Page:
Problem resolution is much easier if you provide a company with easy ways to contact you.

Problem resolution is much easier if you provide a company with easy ways to contact you.

A couple of weeks ago, a customer contacted us by email to report a complaint about a company. She explained that a Diamond Certified arborist did not follow industry standards, and because of their negligence, she was certain her trees would be lost. She was reasonably angry and intended to report the company to multiple agencies. She said we needed to contact her, so we did. I sent her two emails, one with our complaint form and a second to inform her that the company she was reporting was not Diamond Certified. She didn’t provide a telephone number. So, I waited…

The other day, I received another email from her. It said, “Can I expect any follow-up on this?” Below that was her original email. At that point, I wished she had also provided her telephone number. All I could do was send another email, which felt futile. I thought she might not know to check her spam folder for the emails that I had previously sent her.

I really wanted to help her in some way. I reflected on the probable outcome: she would feel ignored and we would look bad, despite making every effort to respond. Please take this as a cautionary tale about placing too much confidence in one medium. If you want someone to reach you, you should provide more than one way to do so—especially if you don’t hear from them the first time around.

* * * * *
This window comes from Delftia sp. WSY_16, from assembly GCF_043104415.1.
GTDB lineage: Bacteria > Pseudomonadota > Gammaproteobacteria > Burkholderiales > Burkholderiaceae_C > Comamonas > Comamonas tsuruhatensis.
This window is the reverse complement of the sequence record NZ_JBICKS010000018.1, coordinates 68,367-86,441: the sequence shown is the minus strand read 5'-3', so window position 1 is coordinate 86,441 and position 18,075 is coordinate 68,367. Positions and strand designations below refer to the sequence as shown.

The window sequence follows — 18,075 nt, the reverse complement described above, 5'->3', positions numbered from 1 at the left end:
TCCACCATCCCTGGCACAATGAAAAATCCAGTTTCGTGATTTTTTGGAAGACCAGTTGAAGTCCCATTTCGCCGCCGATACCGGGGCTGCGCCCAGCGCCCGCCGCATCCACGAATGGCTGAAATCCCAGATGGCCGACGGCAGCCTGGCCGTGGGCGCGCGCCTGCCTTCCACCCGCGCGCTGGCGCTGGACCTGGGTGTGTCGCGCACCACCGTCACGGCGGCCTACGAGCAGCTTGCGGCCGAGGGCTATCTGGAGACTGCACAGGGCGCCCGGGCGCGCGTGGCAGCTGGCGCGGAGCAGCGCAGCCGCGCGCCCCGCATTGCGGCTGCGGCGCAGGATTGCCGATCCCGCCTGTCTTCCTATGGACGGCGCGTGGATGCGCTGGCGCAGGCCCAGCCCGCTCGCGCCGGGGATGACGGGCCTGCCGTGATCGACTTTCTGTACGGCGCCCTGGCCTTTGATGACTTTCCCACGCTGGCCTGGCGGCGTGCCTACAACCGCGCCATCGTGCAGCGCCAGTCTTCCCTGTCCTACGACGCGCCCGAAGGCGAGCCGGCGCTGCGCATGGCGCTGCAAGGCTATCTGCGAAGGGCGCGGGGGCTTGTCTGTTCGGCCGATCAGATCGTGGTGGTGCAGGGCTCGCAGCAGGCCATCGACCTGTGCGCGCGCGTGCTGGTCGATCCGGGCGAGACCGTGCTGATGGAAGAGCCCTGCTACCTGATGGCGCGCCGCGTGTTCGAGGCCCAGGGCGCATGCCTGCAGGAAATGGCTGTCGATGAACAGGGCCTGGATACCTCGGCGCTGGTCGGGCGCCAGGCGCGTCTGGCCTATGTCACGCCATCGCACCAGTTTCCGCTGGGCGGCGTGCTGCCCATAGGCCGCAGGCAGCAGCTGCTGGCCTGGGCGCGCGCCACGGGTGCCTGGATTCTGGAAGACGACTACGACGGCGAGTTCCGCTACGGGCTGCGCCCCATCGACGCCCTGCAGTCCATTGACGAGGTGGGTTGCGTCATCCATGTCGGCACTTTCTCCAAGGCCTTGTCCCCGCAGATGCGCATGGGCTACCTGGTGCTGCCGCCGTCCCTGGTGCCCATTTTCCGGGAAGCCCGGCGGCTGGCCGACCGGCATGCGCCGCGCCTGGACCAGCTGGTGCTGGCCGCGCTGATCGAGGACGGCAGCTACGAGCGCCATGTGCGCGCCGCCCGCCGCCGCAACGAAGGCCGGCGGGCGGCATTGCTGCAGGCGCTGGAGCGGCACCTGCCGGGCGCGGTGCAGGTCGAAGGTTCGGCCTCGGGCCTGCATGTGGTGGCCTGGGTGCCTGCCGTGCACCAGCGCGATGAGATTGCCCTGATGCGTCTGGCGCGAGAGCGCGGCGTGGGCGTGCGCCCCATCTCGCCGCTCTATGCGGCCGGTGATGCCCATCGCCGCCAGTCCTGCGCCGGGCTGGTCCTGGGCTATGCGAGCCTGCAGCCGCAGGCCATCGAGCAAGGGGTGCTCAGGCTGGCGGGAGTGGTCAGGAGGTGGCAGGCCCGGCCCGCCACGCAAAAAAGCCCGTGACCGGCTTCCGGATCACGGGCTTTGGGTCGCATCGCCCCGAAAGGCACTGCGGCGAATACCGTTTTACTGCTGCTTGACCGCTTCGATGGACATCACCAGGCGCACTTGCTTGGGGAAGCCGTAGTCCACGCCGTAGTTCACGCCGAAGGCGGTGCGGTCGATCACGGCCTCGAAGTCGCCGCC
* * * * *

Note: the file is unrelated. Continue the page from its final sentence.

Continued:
I’m happy to report that as I was writing this tip, the phone rang. It was the customer! She’d received my third email. When we retraced our steps, everything became clear: she had initially filled out a contact request form on our website, but the return email she identified wasn’t one she typically uses, and that’s where I sent the first two emails. We discussed her situation in some detail. I told her that since the company is not Diamond Certified, we can’t get involved, but we did talk about her options. In the end, she seemed to have good clarity about how to move forward.

As a side note, it turns out we’re both horse owners, and we wrapped up with a brief conversation about our favorite subject. In the end, she said she would let me know how it all turned out. I wished her well and was glad to have made the connection after all.

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